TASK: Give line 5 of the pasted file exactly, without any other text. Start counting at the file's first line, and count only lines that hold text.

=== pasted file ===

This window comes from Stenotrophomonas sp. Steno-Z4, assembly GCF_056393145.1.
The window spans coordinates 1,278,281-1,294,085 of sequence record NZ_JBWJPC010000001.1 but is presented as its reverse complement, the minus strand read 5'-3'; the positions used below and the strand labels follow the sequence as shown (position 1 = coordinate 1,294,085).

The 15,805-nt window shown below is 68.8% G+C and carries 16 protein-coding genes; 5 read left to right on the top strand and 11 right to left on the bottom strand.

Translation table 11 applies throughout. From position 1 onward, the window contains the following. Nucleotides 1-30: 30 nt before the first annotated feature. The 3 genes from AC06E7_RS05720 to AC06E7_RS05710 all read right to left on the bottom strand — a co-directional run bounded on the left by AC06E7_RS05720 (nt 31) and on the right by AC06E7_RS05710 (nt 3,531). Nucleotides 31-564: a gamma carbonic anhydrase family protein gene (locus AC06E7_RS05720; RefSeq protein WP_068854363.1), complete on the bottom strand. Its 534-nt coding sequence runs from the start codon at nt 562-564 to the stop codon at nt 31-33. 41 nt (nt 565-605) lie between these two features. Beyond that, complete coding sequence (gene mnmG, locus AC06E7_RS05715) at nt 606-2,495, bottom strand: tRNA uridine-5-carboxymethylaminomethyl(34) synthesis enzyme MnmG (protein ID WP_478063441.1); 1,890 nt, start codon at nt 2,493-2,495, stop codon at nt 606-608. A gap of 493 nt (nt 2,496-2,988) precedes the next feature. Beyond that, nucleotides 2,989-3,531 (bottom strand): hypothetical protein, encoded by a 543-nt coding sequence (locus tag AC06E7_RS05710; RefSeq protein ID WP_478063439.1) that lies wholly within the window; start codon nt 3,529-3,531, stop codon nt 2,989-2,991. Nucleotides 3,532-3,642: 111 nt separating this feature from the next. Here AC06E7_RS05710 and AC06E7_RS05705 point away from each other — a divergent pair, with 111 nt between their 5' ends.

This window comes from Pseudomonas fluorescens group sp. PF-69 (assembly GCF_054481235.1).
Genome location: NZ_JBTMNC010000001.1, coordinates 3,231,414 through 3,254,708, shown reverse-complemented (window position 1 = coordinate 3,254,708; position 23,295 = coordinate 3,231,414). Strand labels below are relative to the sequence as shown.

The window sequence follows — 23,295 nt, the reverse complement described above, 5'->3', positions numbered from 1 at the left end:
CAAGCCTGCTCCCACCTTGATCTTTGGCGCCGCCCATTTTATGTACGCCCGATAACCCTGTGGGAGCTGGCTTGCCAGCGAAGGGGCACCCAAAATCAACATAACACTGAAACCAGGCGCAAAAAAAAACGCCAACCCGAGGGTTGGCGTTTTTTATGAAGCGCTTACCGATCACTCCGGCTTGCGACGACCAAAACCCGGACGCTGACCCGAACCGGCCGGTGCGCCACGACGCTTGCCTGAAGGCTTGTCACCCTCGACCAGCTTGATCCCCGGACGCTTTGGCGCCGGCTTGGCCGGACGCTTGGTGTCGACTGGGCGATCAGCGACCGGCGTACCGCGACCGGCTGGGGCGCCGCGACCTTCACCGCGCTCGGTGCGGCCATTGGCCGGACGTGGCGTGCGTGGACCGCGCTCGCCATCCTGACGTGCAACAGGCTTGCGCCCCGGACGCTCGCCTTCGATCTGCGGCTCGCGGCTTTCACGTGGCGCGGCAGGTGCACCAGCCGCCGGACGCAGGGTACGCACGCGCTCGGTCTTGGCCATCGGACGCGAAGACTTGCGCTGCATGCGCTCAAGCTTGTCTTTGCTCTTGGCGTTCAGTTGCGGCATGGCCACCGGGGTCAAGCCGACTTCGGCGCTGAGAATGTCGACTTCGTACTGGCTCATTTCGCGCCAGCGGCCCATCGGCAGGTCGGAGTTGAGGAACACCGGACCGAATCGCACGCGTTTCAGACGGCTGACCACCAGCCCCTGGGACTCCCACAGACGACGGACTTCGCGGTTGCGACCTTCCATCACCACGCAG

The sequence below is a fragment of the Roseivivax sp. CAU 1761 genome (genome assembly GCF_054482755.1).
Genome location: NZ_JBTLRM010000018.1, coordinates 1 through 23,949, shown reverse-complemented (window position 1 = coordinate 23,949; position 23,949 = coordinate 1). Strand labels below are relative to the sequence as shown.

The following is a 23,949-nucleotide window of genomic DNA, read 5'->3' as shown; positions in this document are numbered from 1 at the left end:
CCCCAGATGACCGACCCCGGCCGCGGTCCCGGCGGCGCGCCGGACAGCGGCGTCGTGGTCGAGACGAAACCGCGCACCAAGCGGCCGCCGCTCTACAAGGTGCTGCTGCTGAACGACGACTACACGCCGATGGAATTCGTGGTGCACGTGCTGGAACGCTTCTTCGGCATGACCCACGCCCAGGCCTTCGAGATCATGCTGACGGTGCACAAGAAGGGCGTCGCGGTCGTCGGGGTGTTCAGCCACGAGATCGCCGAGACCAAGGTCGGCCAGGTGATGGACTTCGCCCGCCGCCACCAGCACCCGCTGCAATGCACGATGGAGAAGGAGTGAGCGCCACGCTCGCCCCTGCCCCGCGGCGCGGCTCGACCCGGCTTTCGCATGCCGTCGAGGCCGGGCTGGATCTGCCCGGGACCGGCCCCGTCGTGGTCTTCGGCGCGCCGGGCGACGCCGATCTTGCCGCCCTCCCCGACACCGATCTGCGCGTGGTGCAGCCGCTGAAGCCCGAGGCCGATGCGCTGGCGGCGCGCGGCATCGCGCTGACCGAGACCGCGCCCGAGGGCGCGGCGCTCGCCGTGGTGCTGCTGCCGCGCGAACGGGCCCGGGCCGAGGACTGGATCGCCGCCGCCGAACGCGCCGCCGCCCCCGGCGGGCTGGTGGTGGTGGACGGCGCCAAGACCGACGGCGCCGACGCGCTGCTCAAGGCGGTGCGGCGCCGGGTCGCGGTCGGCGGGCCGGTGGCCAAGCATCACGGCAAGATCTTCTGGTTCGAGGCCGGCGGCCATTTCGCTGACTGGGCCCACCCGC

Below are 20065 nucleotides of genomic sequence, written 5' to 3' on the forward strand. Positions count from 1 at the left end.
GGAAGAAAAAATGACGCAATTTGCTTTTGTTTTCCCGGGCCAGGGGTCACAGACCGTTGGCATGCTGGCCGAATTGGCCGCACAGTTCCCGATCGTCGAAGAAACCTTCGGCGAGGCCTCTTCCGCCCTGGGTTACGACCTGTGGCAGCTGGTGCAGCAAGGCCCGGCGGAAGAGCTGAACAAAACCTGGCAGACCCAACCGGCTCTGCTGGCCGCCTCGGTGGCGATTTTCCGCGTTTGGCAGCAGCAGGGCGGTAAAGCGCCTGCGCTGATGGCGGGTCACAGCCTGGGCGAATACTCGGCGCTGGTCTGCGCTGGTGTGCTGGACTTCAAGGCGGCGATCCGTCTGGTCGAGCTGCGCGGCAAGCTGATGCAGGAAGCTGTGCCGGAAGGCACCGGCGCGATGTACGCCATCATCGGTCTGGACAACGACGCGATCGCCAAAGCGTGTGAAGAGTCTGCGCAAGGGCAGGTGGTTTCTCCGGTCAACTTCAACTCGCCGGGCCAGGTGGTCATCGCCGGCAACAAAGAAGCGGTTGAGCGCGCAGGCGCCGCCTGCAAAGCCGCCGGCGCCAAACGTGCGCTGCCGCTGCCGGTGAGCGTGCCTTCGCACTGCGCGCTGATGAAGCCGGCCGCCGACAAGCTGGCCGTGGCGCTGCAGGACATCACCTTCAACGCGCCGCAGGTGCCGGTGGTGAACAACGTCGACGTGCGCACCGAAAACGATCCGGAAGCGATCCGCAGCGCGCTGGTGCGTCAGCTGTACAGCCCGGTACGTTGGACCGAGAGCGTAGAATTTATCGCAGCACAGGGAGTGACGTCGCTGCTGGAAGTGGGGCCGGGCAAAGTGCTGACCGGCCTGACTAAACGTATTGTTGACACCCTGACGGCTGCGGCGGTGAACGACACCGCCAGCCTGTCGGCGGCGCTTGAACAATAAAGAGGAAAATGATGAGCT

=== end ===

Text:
This window comes from Pseudomonas fluorescens group sp. PF-69 (assembly GCF_054481235.1).